Differences between IA and personal knowledge management, plus Austin Govella on the IA of note-taking & other things worth your attention.
Hello! I'm Jorge Arango and this is INFORMA(C)TION: a biweekly dose of ideas at the intersection of information, cognition, and design. If you like this email, please forward it to a friend. And if you're not subscribed, sign up here. Thanks for reading!
Organizing for future you
At its core, information architecture is quite simple: it’s about organizing stuff to make it easier to find and understand. Organizing stuff is something we do all the time; IA just asks that we do it for other people.
Before I started work on Duly Noted, I’d assumed this was a key difference between IA and personal knowledge management: IA is organizing stuff for other people, but PKM is about organizing our own stuff.
This assessment is wrong. In PKM, you’re also organizing stuff for another person — it just happens to be a future version of you.
Of course, that argument won’t fly with the tax authorities. Technically, you’re the same person you were five years ago. But you underwent many changes over that time. You likely have a different job and focus on other projects. You deal with different people. The context is different.
Your needs and focus will be different five years from now. You’ll have forgotten some things that are important to you now and learned new ones.
You can count on two things remaining the same: future you will still have too much information to deal with, and future you will still need to get things done. So, how do you organize stuff so this other person can find and understand it?
There are two aspects to this question. The first is deciding what’s worth keeping and organizing. Not everything will be relevant, and the more you include, the harder it’ll be to find the stuff you need. It’s a classic signal-to-noise problem.
The second aspect is categorizing the stuff that’s worth keeping. This entails understanding the user’s mental models so you can establish sets and distinctions that map to how they see the world.
While you can’t know exactly how you’ll see things five years from now, you have a better shot of predicting it for yourself than you do for other people.
In this sense, PKM is easier than IA. In IA, we must establish categories that work for lots of people. But in PKM, we’re only concerned with organizing things for one person. It’s okay — and perhaps preferable — to use tags and folder names that only make sense to you.
The question is, will they stand the test of time? Will these categories allow you to find stuff now and five years from now? Will you easily sift the relevant stuff from the noise?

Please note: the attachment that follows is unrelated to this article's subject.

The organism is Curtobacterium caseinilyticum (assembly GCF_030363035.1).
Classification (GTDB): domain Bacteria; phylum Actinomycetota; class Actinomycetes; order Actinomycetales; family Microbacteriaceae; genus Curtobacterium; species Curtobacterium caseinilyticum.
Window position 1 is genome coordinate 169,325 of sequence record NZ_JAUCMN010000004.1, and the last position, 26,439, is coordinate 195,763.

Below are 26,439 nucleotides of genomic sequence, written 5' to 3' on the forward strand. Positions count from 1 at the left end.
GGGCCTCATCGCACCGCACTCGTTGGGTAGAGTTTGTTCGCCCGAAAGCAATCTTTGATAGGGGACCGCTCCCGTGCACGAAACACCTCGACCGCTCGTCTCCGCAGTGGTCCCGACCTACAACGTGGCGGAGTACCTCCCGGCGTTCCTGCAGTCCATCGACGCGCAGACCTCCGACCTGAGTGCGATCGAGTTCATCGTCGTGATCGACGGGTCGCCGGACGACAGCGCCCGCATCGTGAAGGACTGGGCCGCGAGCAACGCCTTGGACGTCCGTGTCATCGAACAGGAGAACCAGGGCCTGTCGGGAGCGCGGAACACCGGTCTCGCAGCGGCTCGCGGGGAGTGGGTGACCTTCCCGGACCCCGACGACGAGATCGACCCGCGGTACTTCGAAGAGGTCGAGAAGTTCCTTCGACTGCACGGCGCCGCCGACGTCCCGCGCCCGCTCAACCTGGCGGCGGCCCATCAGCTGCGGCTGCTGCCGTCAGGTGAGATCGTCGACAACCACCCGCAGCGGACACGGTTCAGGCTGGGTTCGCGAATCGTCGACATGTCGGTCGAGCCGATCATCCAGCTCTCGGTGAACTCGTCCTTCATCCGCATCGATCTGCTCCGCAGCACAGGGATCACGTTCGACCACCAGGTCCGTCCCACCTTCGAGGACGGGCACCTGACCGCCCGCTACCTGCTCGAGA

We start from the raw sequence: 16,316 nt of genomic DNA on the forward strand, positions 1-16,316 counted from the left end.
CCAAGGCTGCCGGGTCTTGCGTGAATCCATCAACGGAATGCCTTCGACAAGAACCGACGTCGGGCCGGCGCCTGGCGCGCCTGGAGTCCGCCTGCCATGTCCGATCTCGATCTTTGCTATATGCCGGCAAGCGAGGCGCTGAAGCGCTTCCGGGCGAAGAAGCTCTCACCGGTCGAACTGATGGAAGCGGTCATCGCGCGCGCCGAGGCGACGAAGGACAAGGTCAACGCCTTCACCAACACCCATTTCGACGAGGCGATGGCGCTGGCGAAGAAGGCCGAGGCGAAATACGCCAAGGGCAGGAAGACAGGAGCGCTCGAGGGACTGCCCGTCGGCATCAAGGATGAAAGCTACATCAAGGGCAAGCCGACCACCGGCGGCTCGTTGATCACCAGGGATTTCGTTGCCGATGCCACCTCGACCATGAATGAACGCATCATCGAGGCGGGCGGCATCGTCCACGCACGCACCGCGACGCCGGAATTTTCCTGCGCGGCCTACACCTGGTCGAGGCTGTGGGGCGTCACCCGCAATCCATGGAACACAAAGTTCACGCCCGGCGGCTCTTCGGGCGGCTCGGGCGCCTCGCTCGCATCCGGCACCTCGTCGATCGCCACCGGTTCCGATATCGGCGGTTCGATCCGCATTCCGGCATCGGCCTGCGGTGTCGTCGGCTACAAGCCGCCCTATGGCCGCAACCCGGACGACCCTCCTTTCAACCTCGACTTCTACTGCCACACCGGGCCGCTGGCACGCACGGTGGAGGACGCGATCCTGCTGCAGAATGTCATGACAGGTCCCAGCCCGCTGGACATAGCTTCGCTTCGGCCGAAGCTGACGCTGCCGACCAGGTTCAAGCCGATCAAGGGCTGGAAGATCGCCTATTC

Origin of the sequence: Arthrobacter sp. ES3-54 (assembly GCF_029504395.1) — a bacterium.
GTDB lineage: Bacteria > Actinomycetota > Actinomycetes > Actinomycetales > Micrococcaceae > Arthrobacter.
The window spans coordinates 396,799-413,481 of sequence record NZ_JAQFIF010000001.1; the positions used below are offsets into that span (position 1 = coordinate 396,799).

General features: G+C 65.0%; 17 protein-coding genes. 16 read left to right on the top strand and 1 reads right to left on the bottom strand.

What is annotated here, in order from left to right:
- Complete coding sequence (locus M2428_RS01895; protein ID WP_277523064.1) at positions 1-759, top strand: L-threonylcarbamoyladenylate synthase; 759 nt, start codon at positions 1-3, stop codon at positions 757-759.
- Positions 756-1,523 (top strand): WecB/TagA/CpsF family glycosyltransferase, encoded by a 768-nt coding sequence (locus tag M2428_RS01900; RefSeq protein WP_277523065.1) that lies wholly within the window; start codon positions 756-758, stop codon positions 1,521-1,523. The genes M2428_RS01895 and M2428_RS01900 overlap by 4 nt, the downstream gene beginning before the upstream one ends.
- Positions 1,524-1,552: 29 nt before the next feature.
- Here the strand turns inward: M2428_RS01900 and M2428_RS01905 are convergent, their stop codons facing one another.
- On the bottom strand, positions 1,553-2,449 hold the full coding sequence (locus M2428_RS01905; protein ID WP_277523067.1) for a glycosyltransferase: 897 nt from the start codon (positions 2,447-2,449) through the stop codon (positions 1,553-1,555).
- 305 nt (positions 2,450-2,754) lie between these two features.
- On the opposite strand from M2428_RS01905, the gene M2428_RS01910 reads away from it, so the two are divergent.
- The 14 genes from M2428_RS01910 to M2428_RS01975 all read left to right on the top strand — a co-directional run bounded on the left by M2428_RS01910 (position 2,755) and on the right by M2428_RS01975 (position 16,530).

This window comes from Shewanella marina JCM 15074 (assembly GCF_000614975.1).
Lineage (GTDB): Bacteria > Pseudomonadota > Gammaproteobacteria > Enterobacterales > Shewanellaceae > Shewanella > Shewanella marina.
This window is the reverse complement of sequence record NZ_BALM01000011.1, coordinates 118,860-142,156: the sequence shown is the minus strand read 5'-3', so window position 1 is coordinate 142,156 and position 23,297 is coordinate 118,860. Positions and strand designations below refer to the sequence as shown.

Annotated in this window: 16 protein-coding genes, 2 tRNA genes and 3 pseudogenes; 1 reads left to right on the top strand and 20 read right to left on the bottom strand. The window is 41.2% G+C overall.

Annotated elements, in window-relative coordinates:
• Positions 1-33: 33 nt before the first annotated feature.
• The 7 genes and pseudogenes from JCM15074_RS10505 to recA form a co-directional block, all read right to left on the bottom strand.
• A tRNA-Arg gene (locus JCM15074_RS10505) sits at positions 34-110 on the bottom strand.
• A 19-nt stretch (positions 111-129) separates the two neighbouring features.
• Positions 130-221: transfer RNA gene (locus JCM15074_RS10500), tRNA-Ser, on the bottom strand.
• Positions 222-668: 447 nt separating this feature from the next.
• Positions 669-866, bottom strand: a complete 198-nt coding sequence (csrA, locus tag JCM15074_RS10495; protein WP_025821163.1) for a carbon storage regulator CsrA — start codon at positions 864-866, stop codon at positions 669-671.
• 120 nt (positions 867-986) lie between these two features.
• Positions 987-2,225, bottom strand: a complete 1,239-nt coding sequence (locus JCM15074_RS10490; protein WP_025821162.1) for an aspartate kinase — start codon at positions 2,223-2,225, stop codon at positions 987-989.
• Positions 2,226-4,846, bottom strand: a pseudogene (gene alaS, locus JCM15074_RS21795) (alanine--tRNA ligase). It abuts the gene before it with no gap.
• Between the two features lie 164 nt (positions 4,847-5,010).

From personal experience, there’s much that IA can teach us to help us manage our personal information better. I’m excited to share what I’m learning with you.
New IA workshop!
Speaking of teaching and IA, I’m thrilled to share with you my new online workshop: IA: WTF?
Some people are aware of information architecture and suspect it might help them design better digital products. This cohort-based workshop is aimed at UX designers, product managers, and stakeholders who need to know about IA — practically, without jargon.
I’m on a mission to generate coherence in the world. Teaching more folks about IA is a crucial way of furthering that mission. If you know anyone who needs to know the fundamentals of IA, I’d appreciate it if you shared the link with them: ia.wtf. Thanks!
Paradox of choice + information age An overview of opportunities and challenges (especially the regulatory challenges) inherent in using technology to reduce paradox of choice for consumers.
The Leadership Ceiling Two frameworks from Tim Kieschnick, who established the UX design practice at healthcare giant Kaiser Permanente, that help leaders understand the limits of what they can achieve within an organization — and what they can do about them. Also check out the podcast where Peter Merholz and Jesse James Garrett interview Kieschnick about the concept
Bot-based UIs Matt Webb's speculations about future systems where non-human agents act bring forth interesting connections between information items without user prompting. (H/t Chuck Moore)
Polyhierarchies Heather Hedden on the use of polyhierarchies in taxonomies.
Building kindness into tech Tim Gorichanaz: “Digital technology is not generally conducive to reflection. But that does not need to be the case.” Can binary-based technologies help us escape binary thinking?
Andy Matuschak interview Podcast: Devon Zuegel interviews Andy Matuschak on physically-informed digital interface design. 🎧💯
Daily Notes Pages “Sometimes we need to capture ideas and then let them sit for a while. Before we shift to organising and synthesising them. They need to hang out in limbo, uncategorised, in a place we can still find and revisit them.” Maggie Appleton on the common daily notes page pattern as a parking place for uncategorized thoughts. (H/t Anne Laure LeCunff)
Boutique search engines Sari Azout writing at A16Z: “thus far, the conversation around curation has been too focused on the content and not enough on the structure.” They suggest a possible alternative to Google, which is becoming less useful as people learn to exploit its relevancy algorithms.
Austin is also a dedicated note-taker, as I am. So, I was curious to hear about his approach to note-taking. I wasn’t disappointed. His approach is informed by his background in information architecture; he takes and triages notes methodically, looking not just to capture ideas but also to structure them for later retrieval. I was excited to hear about Austin’s approach — I hope you get as much value from our conversation as I did.
Three rules of work: out of clutter find simplicity, from discord find harmony, in the middle of difficulty lies opportunity.